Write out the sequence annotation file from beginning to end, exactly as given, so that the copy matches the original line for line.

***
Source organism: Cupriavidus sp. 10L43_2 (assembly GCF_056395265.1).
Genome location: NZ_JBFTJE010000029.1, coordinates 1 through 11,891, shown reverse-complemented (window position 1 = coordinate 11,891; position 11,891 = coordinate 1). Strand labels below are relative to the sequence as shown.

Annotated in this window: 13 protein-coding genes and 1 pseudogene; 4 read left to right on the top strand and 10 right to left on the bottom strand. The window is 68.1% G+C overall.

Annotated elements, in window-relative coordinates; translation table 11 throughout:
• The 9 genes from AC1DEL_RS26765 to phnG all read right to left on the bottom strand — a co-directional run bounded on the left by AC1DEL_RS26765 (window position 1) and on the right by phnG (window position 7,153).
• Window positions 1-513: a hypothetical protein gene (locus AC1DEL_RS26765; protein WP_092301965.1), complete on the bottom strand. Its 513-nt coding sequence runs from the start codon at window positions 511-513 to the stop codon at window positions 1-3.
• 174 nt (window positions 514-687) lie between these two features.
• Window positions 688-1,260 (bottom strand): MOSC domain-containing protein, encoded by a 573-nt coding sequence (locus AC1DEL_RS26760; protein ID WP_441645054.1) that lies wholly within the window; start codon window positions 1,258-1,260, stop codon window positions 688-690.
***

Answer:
Source organism: Cupriavidus sp. 10L43_2 (assembly GCF_056395265.1).
Genome location: NZ_JBFTJE010000029.1, coordinates 1 through 11,891, shown reverse-complemented (window position 1 = coordinate 11,891; position 11,891 = coordinate 1). Strand labels below are relative to the sequence as shown.

Annotated in this window: 13 protein-coding genes and 1 pseudogene; 4 read left to right on the top strand and 10 right to left on the bottom strand. The window is 68.1% G+C overall.

Annotated elements, in window-relative coordinates; translation table 11 throughout:
• The 9 genes from AC1DEL_RS26765 to phnG all read right to left on the bottom strand — a co-directional run bounded on the left by AC1DEL_RS26765 (window position 1) and on the right by phnG (window position 7,153).
• Window positions 1-513: a hypothetical protein gene (locus AC1DEL_RS26765; protein WP_092301965.1), complete on the bottom strand. Its 513-nt coding sequence runs from the start codon at window positions 511-513 to the stop codon at window positions 1-3.
• 174 nt (window positions 514-687) lie between these two features.
• Window positions 688-1,260 (bottom strand): MOSC domain-containing protein, encoded by a 573-nt coding sequence (locus AC1DEL_RS26760; protein ID WP_441645054.1) that lies wholly within the window; start codon window positions 1,258-1,260, stop codon window positions 688-690.